2014 MSPIFF Official Selection!
The Tuesday, November 25 at 4:15 screening of The Overnighters will be followed by a discussion and Q&A, with brief remarks about the film given by:
- Pastor Michael Laidlaw, Overcomers International Fellowship of St. Cloud
- Mikkel Beckmen, Director of Hennepin County Office to End Homelessness
- Mark Bliven, Director of Department of Corrections Risk Assessment and Community Notification Unit
Hosted by MNSORP
In the tiny town of Williston, North Dakota, tens of thousands of unemployed hopefuls show up with dreams of honest work and a big paycheck under the lure of the oil boom. However, busloads of newcomers chasing a broken American Dream step into the stark reality of slim work prospects and nowhere to sleep. The town lacks the infrastructure to house the overflow of migrants, even for those who do find gainful employment.
Over at Concordia Lutheran Church, Pastor Jay Reinke is driven to deliver the migrants some dignity. Night after night, he converts his church into a makeshift dorm and counseling center, opening the church’s doors to allow the “Overnighters” (as he calls them) to stay for a night, a week or longer. They sleep on the floor, in the pews and in their cars in the church parking lot. Many who take shelter with Reinke are living on society’s fringes and with checkered pasts, and their presence starts affecting the dynamics of the small community. The congregants begin slinging criticism and the City Council threatens to shut the controversial Overnighters program down, forcing the pastor to make a decision which leads to profound consequences that he never imagined.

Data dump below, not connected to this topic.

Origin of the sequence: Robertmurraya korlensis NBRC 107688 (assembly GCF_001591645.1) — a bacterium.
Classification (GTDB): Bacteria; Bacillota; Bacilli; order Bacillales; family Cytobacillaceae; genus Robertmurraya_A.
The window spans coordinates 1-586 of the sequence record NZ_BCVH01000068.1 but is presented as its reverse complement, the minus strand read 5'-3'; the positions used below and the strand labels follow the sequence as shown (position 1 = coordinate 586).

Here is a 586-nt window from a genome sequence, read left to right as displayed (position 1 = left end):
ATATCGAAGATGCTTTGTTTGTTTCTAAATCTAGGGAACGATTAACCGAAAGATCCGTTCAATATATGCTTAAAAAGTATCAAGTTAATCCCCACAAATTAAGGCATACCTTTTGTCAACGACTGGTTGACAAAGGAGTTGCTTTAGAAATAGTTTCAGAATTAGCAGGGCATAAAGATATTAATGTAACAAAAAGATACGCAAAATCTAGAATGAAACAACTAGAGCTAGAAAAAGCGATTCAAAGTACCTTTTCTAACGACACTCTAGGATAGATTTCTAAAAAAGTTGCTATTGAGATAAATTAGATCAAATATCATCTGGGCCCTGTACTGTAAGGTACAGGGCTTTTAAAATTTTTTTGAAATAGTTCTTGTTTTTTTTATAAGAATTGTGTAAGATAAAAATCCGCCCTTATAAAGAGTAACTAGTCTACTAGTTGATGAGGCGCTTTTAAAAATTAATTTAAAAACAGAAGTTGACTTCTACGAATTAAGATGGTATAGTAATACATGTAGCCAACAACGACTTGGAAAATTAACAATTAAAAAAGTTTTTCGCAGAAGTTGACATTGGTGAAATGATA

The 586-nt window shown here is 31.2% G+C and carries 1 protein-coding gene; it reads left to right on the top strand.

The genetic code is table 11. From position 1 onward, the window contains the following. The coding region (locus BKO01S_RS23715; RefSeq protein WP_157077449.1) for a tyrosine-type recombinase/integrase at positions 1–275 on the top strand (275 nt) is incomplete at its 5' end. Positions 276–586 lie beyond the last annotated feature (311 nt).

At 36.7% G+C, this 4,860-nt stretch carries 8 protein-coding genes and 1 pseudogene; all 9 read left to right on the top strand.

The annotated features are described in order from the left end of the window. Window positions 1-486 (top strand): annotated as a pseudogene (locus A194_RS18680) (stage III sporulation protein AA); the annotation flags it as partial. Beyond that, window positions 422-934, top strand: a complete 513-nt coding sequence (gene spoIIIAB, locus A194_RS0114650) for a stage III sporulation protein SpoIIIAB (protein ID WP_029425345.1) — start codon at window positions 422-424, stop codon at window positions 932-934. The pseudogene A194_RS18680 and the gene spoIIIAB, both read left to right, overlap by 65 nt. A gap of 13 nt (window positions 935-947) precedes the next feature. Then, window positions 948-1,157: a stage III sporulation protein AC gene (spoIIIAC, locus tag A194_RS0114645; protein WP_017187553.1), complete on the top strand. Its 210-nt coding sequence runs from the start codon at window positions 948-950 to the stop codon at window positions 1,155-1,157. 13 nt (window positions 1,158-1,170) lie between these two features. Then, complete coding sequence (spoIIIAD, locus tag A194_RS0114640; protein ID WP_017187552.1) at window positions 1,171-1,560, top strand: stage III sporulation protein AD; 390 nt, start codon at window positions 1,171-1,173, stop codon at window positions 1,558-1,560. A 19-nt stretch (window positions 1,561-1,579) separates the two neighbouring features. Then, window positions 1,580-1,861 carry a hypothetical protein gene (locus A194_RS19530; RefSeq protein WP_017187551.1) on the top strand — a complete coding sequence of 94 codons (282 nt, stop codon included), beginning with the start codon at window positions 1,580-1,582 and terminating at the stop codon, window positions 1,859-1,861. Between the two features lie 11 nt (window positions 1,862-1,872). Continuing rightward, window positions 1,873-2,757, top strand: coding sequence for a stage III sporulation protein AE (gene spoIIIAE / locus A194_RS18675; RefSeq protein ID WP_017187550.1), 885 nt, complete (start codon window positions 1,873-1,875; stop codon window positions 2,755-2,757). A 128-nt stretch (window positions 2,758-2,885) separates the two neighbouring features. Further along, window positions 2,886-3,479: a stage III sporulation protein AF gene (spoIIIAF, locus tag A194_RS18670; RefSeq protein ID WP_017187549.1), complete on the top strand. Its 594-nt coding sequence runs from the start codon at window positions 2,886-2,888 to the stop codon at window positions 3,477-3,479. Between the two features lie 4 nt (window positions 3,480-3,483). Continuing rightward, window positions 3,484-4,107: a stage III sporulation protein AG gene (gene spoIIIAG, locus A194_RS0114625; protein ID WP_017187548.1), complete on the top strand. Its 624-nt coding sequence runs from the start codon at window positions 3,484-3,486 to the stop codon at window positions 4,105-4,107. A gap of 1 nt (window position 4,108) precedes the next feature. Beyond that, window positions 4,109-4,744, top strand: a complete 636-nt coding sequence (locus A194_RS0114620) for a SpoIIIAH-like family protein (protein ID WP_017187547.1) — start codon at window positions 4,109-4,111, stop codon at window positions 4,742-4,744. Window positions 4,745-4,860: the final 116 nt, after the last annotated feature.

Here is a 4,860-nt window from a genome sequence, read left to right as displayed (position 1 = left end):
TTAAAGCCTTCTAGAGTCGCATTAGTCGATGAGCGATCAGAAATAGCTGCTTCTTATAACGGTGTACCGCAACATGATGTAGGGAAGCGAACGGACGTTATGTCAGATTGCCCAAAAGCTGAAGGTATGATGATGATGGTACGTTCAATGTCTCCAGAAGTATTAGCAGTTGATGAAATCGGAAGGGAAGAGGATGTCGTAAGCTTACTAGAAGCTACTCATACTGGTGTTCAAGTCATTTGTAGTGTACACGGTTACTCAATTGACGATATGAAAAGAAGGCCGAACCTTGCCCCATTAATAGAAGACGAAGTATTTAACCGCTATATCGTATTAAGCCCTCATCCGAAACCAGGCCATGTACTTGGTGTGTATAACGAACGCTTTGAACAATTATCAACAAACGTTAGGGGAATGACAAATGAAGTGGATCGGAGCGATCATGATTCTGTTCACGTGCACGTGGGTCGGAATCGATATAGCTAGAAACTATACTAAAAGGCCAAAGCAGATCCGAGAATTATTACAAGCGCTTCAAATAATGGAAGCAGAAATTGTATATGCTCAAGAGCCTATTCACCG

A modern-day Grapes of Wrath, award-winning documentary The Overnighters engages and dramatizes a set of universal societal and economic themes: the promise and limits of re-invention, redemption and compassion, as well as the tension between the moral imperative to “love thy neighbor” and the resistance that one small community feels when confronted by a surging river of desperate, job-seeking strangers.
Special Jury Prize for Documentary at the 2014 Sundance Film Festival.
"An onion of a movie. Composed of multiple layers — more than one of which might bring tears to your eyes — this shape-shifting documentary begins as one thing and ends as quite another." - The New York Times